The "unlawfulness must be apparent" under preexisting law.[13] Anderson v. Creighton, 483 U.S. 635, 640, 107 S.Ct. 3034, 3039, 97 L.Ed.2d 523 (1987) (citing Malley v. Briggs, 475 U.S. 335, 344-45, 106 S.Ct. 1092, 1097-98, 89 L.Ed.2d 271 (1986)). Therefore, a temporal requirement exists related to this inquiry. More particularly, a plaintiff must show that a reasonable public official would not have believed her actions to be lawful in light of law that was clearly established at the time of the purported violation. See Anderson, 483 U.S. at 639, 107 S.Ct. at 3038 ("[W]hether an official protected by qualified immunity may be held personally liable for an allegedly unlawful official action generally turns on the objective legal reasonableness' of the action[, ] assessed in light of the legal rules that were clearly established' at the time it was taken[.]") (emphasis added) (citation omitted); Brosseau v. Haugen, 543 U.S. 194, 198, 125 S.Ct. 596, 599, 160 L.Ed.2d 583 (2004) ("If the law at that time did not clearly establish that the officer's conduct would violate the Constitution, the officer should not be subject to liability or, indeed, even the burdens of litigation.") (emphasis added); Brosseau, 543 U.S. at 198, 125 S.Ct. at 599 ("Because the focus is on whether the officer had fair notice that her conduct was unlawful, reasonableness is judged against the backdrop of the law at the time of the conduct.") (emphasis added); see also Johnson v. Clifton, 74 F.3d 1087, 1093 (11th Cir. 1996) ("We know of no [preexisting] case which might have clearly told Clifton that he could not take the disciplinary action indicated by an investigation which was initiated before he even knew about the allegedly protected speech, and in circumstances where the public concern implication was doubtful.").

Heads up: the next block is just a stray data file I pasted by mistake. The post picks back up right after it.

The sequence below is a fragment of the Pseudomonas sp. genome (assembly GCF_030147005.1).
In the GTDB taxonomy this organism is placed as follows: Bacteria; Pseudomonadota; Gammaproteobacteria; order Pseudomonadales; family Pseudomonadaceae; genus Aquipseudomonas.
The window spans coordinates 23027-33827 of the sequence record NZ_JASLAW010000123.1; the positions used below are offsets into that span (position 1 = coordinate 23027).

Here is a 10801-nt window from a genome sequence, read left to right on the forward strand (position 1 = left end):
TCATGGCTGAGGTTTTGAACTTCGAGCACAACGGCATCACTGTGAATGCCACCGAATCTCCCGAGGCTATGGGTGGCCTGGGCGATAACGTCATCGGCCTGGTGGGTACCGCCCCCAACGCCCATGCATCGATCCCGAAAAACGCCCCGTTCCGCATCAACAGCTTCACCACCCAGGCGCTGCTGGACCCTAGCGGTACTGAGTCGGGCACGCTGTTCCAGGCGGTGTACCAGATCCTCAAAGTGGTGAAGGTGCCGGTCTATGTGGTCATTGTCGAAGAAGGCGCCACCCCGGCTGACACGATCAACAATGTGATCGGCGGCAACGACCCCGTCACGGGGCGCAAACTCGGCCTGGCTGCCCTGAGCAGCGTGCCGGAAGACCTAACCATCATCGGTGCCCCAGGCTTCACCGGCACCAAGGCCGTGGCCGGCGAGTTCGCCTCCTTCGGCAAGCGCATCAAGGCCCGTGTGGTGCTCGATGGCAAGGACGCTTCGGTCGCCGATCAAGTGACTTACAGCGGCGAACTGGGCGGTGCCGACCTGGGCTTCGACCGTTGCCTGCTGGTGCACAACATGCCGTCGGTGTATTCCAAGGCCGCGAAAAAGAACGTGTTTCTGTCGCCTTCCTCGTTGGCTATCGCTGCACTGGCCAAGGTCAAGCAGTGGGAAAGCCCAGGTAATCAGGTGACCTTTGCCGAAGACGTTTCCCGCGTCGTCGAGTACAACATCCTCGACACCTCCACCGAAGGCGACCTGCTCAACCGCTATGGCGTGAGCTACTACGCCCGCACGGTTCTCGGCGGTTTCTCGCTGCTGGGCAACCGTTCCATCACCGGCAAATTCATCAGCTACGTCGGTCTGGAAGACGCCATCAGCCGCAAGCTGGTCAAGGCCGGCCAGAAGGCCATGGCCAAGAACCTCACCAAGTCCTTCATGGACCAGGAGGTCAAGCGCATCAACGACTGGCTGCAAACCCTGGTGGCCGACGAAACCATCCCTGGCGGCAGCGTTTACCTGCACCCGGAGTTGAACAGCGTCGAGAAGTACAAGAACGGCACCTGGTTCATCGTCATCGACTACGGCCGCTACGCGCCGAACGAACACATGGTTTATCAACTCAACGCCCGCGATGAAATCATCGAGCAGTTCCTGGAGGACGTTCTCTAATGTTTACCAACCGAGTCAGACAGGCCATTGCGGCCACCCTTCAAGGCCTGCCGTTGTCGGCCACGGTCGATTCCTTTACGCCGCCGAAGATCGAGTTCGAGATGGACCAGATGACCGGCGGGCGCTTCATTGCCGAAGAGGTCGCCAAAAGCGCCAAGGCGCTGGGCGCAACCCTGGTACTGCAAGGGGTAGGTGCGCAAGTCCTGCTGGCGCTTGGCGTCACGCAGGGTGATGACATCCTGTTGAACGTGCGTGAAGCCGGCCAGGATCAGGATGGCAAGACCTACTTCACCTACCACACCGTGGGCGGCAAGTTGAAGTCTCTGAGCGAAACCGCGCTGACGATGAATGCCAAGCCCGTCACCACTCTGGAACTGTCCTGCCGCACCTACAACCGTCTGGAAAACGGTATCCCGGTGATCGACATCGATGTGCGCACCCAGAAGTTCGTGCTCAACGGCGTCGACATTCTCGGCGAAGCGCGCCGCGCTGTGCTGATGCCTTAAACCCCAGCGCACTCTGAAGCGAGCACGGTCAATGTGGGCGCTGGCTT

However, the Saucier framework was made non-mandatory by the Supreme Court in Pearson v. Callahan, 555 U.S. 223, 236, 129 S.Ct. 808, 818, 172 L.Ed.2d 565 (2009), in which the Court concluded that, "while the sequence set forth [in Saucier ] is often appropriate, it should no longer be regarded as mandatory." Thus, "judges of the district courts and the courts of appeals should be permitted to exercise their sound discretion in deciding which of the two prongs of the qualified immunity analysis should be addressed first in light of the circumstances in the particular case at hand." Id.

Despite the Supreme Court's modification of Saucier 's analytical process, the substantive analysis remains unchanged; an officer is entitled to qualified immunity protection as long as he "could have believed" his conduct was lawful. Hunter v. Bryan, 502 U.S. 224, 227, 112 S.Ct. 534, 536, 116 L.Ed.2d 589 (1991). Therefore, to deny immunity, a plaintiff must affirmatively demonstrate that "no reasonable competent officer would have" acted as the public official did. Malley v. Briggs, 475 U.S. 335, 341, 106 S.Ct. 1092, 1096, 89 L.Ed.2d 271 (1986).

C. Evidentiary Rulings

"All evidentiary decisions are reviewed under an abuse-of-discretion standard." See, e.g., General Elec. Co. v. Joiner, 522 U.S. 136, 141, 118 S.Ct. 512, 517, 139 L.Ed.2d 508 (1997). "An abuse of discretion can occur where the district court applies the wrong law, follows the wrong procedure, bases its decision on clearly erroneous facts, or commits a clear error in judgment." United States v. Estelan, 156 ...